It was already raining when we set out up the mountain, just after lunch, driving south on U.S. 441 from Gatlinburg, Tennessee, to Cherokee, North Carolina, some 35 miles, all within the Great Smoky Mountain National Park.
We hoped against hope to see colorful leaf-change scenery, perhaps a bear or an elk along the way.
The rain was light, but bad weather, even light snow, had been predicted for the higher mountains. We counted on that coming later, after dark, and pushed on.
The rain grew heavy enough to impair our view of the road itself and the other vehicles we met or followed. Then, we hit thick patches of heavy fog. We had traveled high enough up the mountain road to be in the clouds. Yet there must have been even more clouds above us because the rain continued coming from somewhere. Any potential scenery was invisible. We went on, cautiously, through a combined heavy fog and rainstorm. It diminished only as we neared the lower elevations on the south side of the mountains.
Bull elk! Suddenly, beside the highway, we saw a large herd of elk -- cows, calves, spike bucks and a single large, elegant bull, with a rack of antlers some four feet high and four feet wide. He moved slowly among the herd, inspecting individual cows.
Park rangers clad in rain gear stood by, insisting that drivers move on or park off the roadway. I figure their real purpose was to keep idiotic or careless sightseers from straying, on foot, dangerously close to the herd of maybe 50.
All of the animals we saw, a ranger told us, were either members of the bull elk's harem or his offspring.
The animals are a part of a larger elk population that makes its home in the valleys around. They had ventured into the open in the middle of the day to graze in the flat-lands fields. They found the clouds, rain and 50s temperatures pleasant. On sunny days they usually stay in the shade of the deep woods.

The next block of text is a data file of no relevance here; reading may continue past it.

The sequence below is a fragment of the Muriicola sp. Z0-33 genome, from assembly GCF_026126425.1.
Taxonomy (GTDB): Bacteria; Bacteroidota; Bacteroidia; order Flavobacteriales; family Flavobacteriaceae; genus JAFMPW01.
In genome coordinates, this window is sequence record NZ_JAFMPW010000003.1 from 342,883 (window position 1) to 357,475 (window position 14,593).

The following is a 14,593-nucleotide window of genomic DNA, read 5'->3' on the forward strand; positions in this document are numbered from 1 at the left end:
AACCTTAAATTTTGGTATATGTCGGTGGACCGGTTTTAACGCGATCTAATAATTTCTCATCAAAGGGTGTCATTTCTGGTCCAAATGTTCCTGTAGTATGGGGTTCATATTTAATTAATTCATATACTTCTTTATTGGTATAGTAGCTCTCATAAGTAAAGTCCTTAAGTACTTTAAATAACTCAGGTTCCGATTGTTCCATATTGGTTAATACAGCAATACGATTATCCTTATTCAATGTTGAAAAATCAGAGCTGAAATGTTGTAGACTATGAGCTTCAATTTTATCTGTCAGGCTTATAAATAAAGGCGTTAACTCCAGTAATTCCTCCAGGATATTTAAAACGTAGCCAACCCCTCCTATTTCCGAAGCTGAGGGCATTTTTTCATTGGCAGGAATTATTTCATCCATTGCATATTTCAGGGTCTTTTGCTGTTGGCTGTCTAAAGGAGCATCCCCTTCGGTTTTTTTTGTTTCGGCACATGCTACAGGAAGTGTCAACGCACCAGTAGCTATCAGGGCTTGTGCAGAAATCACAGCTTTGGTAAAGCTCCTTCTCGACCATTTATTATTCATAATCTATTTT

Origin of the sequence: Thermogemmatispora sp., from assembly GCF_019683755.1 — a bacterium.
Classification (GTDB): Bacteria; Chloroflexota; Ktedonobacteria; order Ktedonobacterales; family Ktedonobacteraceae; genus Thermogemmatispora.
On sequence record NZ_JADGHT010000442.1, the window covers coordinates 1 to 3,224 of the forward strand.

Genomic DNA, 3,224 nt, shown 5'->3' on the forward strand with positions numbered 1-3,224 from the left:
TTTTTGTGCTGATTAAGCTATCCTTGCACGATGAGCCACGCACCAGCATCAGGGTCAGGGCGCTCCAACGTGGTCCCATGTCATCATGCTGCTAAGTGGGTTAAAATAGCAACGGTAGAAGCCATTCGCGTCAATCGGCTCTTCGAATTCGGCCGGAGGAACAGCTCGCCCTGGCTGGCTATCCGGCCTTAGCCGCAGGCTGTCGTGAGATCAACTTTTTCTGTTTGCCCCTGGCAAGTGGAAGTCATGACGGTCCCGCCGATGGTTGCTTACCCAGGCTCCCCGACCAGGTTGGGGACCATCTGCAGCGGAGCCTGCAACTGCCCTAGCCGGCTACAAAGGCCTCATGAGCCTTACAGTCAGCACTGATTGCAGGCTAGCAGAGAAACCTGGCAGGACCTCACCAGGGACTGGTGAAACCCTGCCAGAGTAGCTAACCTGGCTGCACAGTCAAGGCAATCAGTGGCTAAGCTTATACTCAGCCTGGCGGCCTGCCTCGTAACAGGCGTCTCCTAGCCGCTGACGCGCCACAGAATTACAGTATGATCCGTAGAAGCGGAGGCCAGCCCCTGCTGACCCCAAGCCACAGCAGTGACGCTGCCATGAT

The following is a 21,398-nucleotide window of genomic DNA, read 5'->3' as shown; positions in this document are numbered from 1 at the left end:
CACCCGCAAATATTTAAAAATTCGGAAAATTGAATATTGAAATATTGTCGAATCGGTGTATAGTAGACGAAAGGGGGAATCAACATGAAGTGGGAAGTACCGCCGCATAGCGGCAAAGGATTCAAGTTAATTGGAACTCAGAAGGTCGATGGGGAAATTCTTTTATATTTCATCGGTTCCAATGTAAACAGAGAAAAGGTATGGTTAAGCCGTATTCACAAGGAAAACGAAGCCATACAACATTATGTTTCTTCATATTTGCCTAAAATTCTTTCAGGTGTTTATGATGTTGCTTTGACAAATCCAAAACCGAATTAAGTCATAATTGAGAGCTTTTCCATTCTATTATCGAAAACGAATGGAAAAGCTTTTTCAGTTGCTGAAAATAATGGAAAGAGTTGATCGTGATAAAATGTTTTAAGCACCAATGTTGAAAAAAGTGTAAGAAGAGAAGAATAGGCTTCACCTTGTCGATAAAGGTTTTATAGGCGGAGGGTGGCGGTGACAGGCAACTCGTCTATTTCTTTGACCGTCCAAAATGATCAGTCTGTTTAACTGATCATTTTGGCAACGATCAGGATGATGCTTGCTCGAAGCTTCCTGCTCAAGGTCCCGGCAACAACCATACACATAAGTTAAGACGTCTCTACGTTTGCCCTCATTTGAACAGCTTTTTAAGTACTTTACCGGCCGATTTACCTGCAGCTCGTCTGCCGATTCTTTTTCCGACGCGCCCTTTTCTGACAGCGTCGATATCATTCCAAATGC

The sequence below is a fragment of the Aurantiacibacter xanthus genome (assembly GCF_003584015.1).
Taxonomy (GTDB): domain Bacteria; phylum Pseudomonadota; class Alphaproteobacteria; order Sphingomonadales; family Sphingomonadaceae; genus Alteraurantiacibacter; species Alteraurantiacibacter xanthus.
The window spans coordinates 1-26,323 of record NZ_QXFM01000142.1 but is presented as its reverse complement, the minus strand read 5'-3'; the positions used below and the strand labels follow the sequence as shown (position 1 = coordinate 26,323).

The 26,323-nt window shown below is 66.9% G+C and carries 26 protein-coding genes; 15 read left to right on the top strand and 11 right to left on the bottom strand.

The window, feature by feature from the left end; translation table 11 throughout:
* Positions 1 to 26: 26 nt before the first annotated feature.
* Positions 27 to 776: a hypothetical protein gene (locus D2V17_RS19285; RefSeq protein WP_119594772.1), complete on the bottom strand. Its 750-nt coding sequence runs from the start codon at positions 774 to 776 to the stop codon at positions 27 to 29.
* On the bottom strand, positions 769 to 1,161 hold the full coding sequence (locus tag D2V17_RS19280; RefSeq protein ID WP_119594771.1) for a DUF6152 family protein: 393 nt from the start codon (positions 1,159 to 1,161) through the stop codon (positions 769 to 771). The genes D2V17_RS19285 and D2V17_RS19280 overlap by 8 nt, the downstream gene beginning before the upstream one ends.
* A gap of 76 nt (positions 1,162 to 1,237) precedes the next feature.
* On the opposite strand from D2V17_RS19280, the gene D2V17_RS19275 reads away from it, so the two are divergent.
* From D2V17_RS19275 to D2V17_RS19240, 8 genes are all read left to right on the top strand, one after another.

Fowl sightings: On another early-morning drive, days earlier, in a different part of the park, we had seen a flock of perhaps two dozen wild turkeys, foraging in a roadside field, supervised by a pair of tom turkeys that strutted with tail feathers spread into classic fans, maintaining claims on what must have been their harems.
When we passed the same field, hours later in full sun, all the birds were absent. On that day's park excursion, we also saw perhaps a dozen deer, but none of the wild creatures the national park is known for, not a sign of a black bear.
More WWII soldiers? Gary LeCompte, of Bayou Blue, reached me in Gatlinburg by cellphone to offer to lend a book he just finished reading, an account of an Terrebonne/Lafourche area World War II father's wartime experiences, written by his son. LeCompte thinks the book's research into the families of the soldiers might be of value in the search for names and situations of some the WWII dead already memorialized in front of Terrebonne High or found during research by the Terrebonne Garden Club.
LeCompte will deliver the book as soon as I return home this week.
Lockport Dance today: 2- 5 p.m., Lockport Fire Station, Pete Pitre band, $10 a person.
Friends trivia today! At Terrebonne Main Library, Library Drive, 2 p.m., the monthly trivia competition sponsored by the Friends of the Library, unless I am mistaken. Light refreshments, modest entry fee, waived for Friends members. Everyone welcome.
Career Fair today: "Life After High School,” 2-5 p.m., Terrebonne Main Library, providing free resources to those interested in continuing education and/or workforce opportunities. College, technical and trade school representatives, along with military recruiters. Info: 876-5861, opt. 2.
College Night: Parents and students are welcome to explore financial aid and other college entry factors at 6 p.m. Wednesday at the East Houma Branch Library's College Night. It's free and open to the public. Info: 876-7072.
Questions: Since 22 is twenty-two, why isn't the number “11” pronounced “onety-one”?
What hair color do they put on the driver's licenses of bald men?
Duty calls! Elections come Saturday. Short ballot but very important. Every citizen should get out and vote.
Responding? Contact Bill Ellzey at 985 381-6256, at firstname.lastname@example.org, email@example.com, or c/o The Courier, P.O. Box 2717, Houma, LA 70361.